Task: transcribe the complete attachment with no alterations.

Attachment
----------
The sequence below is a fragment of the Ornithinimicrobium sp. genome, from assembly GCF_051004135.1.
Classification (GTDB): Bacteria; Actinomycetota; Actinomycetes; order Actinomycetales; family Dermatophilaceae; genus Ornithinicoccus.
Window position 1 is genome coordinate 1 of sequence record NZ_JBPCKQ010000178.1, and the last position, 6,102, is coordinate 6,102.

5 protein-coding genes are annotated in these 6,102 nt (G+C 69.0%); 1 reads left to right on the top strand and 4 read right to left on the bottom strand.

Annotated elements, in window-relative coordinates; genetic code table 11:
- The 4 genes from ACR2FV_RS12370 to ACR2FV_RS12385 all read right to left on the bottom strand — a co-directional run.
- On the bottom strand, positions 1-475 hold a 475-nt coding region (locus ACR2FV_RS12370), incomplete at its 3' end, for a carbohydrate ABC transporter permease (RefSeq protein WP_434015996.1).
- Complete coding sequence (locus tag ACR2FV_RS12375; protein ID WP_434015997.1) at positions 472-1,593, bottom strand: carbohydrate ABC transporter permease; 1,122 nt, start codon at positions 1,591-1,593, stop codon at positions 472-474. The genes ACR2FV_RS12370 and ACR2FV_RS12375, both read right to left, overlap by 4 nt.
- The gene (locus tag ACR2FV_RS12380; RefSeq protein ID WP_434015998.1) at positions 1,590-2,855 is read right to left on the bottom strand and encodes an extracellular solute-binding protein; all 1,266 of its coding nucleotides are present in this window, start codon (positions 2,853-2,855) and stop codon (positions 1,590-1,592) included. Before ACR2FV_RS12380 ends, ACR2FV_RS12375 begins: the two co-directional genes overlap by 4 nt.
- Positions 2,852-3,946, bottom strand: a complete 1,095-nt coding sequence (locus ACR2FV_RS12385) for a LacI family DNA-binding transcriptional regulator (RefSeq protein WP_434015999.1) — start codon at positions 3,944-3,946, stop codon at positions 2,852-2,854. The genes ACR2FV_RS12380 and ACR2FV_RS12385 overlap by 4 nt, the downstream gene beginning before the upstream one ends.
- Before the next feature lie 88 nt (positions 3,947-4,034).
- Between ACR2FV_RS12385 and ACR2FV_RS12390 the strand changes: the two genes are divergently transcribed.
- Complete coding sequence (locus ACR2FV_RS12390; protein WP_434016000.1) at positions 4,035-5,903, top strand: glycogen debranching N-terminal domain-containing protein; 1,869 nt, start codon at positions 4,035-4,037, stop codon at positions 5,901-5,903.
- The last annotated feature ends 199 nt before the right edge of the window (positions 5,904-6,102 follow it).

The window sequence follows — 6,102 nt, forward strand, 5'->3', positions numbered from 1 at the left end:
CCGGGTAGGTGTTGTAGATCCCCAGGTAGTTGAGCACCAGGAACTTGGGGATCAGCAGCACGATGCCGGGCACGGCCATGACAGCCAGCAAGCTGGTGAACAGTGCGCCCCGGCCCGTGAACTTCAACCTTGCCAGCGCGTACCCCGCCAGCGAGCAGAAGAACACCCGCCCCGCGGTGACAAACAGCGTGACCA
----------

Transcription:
The sequence below is a fragment of the Ornithinimicrobium sp. genome, from assembly GCF_051004135.1.
Classification (GTDB): Bacteria; Actinomycetota; Actinomycetes; order Actinomycetales; family Dermatophilaceae; genus Ornithinicoccus.
Window position 1 is genome coordinate 1 of sequence record NZ_JBPCKQ010000178.1, and the last position, 6,102, is coordinate 6,102.

5 protein-coding genes are annotated in these 6,102 nt (G+C 69.0%); 1 reads left to right on the top strand and 4 read right to left on the bottom strand.

Annotated elements, in window-relative coordinates; genetic code table 11:
- The 4 genes from ACR2FV_RS12370 to ACR2FV_RS12385 all read right to left on the bottom strand — a co-directional run.
- On the bottom strand, positions 1-475 hold a 475-nt coding region (locus ACR2FV_RS12370), incomplete at its 3' end, for a carbohydrate ABC transporter permease (RefSeq protein WP_434015996.1).
- Complete coding sequence (locus tag ACR2FV_RS12375; protein ID WP_434015997.1) at positions 472-1,593, bottom strand: carbohydrate ABC transporter permease; 1,122 nt, start codon at positions 1,591-1,593, stop codon at positions 472-474. The genes ACR2FV_RS12370 and ACR2FV_RS12375, both read right to left, overlap by 4 nt.
- The gene (locus tag ACR2FV_RS12380; RefSeq protein ID WP_434015998.1) at positions 1,590-2,855 is read right to left on the bottom strand and encodes an extracellular solute-binding protein; all 1,266 of its coding nucleotides are present in this window, start codon (positions 2,853-2,855) and stop codon (positions 1,590-1,592) included. Before ACR2FV_RS12380 ends, ACR2FV_RS12375 begins: the two co-directional genes overlap by 4 nt.
- Positions 2,852-3,946, bottom strand: a complete 1,095-nt coding sequence (locus ACR2FV_RS12385) for a LacI family DNA-binding transcriptional regulator (RefSeq protein WP_434015999.1) — start codon at positions 3,944-3,946, stop codon at positions 2,852-2,854. The genes ACR2FV_RS12380 and ACR2FV_RS12385 overlap by 4 nt, the downstream gene beginning before the upstream one ends.
- Before the next feature lie 88 nt (positions 3,947-4,034).
- Between ACR2FV_RS12385 and ACR2FV_RS12390 the strand changes: the two genes are divergently transcribed.
- Complete coding sequence (locus ACR2FV_RS12390; protein WP_434016000.1) at positions 4,035-5,903, top strand: glycogen debranching N-terminal domain-containing protein; 1,869 nt, start codon at positions 4,035-4,037, stop codon at positions 5,901-5,903.
- The last annotated feature ends 199 nt before the right edge of the window (positions 5,904-6,102 follow it).

The window sequence follows — 6,102 nt, forward strand, 5'->3', positions numbered from 1 at the left end:
CCGGGTAGGTGTTGTAGATCCCCAGGTAGTTGAGCACCAGGAACTTGGGGATCAGCAGCACGATGCCGGGCACGGCCATGACAGCCAGCAAGCTGGTGAACAGTGCGCCCCGGCCCGTGAACTTCAACCTTGCCAGCGCGTACCCCGCCAGCGAGCAGAAGAACACCCGCCCCGCGGTGACAAACAGCGTGACCA